The Supreme Court, on Wednesday, gave a breather to the Sahara group by directing it to deposit Rs.5,120 croreimmediately and pay its investors in two instalments, the first instalment of Rs.10,000 crore in the first week of January 2013 and the balance amount, including interest, in the first week of February.

A three-judge Bench of Chief Justice Altamas Kabir and Justices S. S. Nijjar and J. Chelameswar passed this order on a submission made by senior counsel Gopal Subramanimum, appearing for the Sahara group, requesting for more time to repay the amount to the investors —money they had collected through optionally fully convertible debentures (OFCD).

He told the court that Sahara India Real Estate Corporation and Sahara Housing Investment Corporation, the appellant companies, were ready with demand draft for Rs.5,120 crore and he needed more time for repaying the balance amount.

On August 31, a Bench of Justices K. S. Radhakrishnan and J. S. Khehar had directed the group to deposit Rs.17,400 crore with 15 per cent interest with the Securities and Exchange Board of India (SEBI) within three months, which the group did not do.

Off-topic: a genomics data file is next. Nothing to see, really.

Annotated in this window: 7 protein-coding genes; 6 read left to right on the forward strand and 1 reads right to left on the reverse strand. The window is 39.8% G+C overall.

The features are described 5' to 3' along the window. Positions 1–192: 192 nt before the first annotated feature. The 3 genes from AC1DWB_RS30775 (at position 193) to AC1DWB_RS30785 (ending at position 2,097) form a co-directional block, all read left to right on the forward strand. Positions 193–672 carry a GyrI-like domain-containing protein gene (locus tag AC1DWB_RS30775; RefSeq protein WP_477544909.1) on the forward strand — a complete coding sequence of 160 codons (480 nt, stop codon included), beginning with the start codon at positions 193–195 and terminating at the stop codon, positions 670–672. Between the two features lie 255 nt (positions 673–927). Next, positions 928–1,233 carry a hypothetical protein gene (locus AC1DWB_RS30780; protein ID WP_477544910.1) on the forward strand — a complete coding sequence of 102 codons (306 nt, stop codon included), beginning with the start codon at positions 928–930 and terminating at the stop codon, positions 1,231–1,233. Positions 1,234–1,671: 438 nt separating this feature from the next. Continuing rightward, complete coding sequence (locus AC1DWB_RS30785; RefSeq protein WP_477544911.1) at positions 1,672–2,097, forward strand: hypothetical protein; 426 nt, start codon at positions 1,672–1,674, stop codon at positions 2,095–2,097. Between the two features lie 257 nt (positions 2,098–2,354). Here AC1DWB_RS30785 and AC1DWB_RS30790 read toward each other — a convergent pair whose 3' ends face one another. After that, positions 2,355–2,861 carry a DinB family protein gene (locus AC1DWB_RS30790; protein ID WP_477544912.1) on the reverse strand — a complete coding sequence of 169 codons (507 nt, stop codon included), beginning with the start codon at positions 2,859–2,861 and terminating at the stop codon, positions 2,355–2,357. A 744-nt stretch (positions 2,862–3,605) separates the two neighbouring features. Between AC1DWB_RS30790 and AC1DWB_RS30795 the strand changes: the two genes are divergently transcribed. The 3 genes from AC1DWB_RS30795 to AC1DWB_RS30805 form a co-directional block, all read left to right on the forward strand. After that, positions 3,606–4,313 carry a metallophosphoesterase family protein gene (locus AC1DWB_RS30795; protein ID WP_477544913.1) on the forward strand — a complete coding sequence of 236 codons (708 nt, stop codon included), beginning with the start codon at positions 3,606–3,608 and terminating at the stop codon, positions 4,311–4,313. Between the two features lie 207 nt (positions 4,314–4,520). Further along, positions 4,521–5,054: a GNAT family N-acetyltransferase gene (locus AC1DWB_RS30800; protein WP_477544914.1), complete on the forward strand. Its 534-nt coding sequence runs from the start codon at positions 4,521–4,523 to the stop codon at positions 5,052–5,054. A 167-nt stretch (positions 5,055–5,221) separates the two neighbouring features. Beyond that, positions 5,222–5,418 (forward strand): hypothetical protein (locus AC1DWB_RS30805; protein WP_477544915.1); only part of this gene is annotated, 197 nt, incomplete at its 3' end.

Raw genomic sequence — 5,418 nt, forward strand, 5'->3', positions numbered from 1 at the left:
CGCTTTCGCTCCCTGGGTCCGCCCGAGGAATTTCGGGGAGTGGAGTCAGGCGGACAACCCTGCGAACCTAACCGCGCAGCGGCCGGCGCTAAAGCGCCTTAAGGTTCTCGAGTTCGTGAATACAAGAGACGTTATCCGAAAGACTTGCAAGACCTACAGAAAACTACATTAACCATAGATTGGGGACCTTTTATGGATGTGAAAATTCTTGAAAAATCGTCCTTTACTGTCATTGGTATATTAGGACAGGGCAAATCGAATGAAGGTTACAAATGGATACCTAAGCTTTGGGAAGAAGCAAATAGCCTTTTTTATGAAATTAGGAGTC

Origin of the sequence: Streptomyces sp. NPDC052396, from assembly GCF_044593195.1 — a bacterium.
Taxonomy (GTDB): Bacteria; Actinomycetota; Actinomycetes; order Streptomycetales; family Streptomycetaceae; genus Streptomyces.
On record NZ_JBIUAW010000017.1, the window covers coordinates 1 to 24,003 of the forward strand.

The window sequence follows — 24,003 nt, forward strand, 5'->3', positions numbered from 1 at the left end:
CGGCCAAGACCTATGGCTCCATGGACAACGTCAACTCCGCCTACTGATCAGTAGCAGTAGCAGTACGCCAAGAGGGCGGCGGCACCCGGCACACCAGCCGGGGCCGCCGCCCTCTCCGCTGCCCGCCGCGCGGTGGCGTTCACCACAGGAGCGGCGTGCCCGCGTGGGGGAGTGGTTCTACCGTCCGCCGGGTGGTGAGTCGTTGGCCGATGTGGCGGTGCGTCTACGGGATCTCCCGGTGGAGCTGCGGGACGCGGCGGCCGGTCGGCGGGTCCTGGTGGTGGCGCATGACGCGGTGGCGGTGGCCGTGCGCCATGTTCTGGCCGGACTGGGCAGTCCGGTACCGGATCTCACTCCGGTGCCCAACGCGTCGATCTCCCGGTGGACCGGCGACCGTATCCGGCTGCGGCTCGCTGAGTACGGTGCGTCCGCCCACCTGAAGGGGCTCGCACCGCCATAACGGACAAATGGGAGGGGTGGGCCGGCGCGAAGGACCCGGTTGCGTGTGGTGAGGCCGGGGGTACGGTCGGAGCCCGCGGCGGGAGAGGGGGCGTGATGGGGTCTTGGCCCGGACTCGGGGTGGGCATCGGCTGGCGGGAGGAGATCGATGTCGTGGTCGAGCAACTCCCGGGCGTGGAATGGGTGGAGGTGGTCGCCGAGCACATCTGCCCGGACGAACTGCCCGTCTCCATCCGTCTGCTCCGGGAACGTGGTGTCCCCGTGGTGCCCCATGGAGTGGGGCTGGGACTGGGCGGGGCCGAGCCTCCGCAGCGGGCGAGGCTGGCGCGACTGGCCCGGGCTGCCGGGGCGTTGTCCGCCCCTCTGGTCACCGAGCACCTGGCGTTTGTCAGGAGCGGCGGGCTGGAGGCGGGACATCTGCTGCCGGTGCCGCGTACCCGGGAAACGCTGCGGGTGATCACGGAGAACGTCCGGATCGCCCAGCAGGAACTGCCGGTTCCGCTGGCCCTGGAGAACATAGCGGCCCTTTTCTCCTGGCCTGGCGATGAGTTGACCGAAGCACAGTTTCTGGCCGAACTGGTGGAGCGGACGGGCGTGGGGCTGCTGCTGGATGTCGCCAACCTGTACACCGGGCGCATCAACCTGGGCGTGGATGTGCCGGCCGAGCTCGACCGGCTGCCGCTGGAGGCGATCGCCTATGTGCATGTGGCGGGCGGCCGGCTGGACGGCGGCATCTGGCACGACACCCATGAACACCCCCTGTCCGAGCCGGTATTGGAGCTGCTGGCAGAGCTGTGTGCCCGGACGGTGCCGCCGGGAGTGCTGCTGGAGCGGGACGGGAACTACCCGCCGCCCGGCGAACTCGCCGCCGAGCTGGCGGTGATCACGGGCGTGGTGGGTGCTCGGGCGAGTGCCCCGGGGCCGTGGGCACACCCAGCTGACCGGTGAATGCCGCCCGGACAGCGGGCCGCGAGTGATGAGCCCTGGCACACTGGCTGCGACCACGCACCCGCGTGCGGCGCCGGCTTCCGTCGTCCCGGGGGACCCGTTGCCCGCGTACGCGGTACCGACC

On Wednesday, the Bench made it clear that if the appellants failed to pay the first instalment (by January next), SEBI could seize their account and recover money in terms of August 31 order. The Bench directed Sahara to submit all the relevant documents to SEBI within 15 days.

Senior counsel Arvind Datar, appearing for SEBI, said since the August 31 order was passed by another Bench, the same Bench should hear the matter. Even as the CJI was dictating the order Mr. Datar wanted the court to record his objections. The CJI retorted and said “We will record what we feel to record. We cannot record what you say.” However, the CJI told the counsel since it was a three-judge Bench, it was competent to modify the order passed by a two-judge Bench.

Senior counsel Vikas Singh, who appeared for the Universal Investors’ Association, wanted the Bench to take up a writ petition filed on behalf of investors.

The Bench, however, rejected the plea saying since they were not party to the main petition they could not seek review of the order.